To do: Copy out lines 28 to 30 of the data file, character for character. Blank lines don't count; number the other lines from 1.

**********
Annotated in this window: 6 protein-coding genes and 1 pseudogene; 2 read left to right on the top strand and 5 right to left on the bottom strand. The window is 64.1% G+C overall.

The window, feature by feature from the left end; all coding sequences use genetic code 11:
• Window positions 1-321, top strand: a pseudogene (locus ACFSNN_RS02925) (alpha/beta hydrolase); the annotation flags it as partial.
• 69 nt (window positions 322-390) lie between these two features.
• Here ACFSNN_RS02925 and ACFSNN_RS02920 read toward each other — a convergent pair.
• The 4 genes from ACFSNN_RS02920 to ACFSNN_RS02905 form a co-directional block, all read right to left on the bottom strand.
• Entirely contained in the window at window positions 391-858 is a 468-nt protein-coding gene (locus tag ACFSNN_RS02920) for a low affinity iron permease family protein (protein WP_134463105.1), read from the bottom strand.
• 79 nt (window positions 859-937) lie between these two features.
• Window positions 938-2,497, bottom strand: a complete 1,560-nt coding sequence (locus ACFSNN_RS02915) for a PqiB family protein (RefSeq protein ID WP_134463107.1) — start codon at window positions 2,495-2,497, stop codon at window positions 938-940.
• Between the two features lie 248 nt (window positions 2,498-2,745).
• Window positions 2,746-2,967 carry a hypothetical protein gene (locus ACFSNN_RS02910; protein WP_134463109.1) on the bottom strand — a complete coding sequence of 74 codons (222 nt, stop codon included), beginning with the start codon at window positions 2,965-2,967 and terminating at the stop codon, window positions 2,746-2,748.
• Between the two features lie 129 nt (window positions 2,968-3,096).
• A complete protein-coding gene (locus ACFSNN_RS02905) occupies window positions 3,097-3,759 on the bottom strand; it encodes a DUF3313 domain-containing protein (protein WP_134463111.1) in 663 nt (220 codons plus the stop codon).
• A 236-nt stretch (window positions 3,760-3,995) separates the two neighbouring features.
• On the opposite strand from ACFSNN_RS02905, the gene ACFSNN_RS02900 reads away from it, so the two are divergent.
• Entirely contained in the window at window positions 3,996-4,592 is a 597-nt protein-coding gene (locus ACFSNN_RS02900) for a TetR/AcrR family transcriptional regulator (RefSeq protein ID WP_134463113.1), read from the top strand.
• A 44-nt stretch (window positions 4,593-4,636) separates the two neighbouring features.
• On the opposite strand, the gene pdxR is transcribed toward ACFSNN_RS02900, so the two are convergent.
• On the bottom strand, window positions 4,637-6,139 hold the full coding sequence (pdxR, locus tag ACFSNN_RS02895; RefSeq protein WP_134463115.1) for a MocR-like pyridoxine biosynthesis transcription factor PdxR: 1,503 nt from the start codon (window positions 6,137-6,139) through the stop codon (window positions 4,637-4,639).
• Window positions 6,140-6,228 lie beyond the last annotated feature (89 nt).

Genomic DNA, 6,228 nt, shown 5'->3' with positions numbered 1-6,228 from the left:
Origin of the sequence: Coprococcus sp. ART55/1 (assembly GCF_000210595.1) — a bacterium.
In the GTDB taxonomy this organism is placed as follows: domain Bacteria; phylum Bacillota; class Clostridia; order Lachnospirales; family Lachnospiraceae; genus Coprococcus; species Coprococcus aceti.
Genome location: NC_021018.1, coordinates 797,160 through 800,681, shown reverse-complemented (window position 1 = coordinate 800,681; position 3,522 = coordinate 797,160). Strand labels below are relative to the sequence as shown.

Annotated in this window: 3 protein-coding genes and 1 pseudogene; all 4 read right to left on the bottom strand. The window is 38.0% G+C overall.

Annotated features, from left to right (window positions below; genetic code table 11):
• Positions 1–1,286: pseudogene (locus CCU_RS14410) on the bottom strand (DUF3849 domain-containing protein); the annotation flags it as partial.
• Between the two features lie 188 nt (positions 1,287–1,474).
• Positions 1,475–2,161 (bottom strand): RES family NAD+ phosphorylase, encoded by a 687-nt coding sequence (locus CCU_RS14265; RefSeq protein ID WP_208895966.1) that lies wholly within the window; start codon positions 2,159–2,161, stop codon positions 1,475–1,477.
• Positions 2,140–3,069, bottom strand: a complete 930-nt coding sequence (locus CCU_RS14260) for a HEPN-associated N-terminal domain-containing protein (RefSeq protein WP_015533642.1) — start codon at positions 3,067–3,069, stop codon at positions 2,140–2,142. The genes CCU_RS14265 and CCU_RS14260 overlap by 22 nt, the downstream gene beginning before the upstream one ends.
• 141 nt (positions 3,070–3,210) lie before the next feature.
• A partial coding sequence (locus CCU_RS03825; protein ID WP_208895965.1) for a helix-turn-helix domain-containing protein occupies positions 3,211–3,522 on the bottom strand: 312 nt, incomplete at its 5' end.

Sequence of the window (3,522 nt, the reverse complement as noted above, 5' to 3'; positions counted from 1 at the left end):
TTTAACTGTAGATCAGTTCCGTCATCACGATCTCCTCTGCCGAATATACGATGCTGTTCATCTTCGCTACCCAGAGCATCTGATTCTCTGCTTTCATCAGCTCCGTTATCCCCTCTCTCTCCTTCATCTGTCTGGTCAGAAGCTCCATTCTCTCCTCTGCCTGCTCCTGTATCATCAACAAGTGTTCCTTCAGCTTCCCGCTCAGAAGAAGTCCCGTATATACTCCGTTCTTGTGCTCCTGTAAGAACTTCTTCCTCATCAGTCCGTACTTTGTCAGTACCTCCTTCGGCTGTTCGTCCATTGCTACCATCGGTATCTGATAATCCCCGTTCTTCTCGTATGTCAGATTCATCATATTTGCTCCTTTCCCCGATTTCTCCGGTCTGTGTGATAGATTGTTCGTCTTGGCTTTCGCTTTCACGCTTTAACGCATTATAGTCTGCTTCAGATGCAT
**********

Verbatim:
• Between the two features lie 188 nt (positions 1,287–1,474).
• Positions 1,475–2,161 (bottom strand): RES family NAD+ phosphorylase, encoded by a 687-nt coding sequence (locus CCU_RS14265; RefSeq protein ID WP_208895966.1) that lies wholly within the window; start codon positions 2,159–2,161, stop codon positions 1,475–1,477.
• Positions 2,140–3,069, bottom strand: a complete 930-nt coding sequence (locus CCU_RS14260) for a HEPN-associated N-terminal domain-containing protein (RefSeq protein WP_015533642.1) — start codon at positions 3,067–3,069, stop codon at positions 2,140–2,142. The genes CCU_RS14265 and CCU_RS14260 overlap by 22 nt, the downstream gene beginning before the upstream one ends.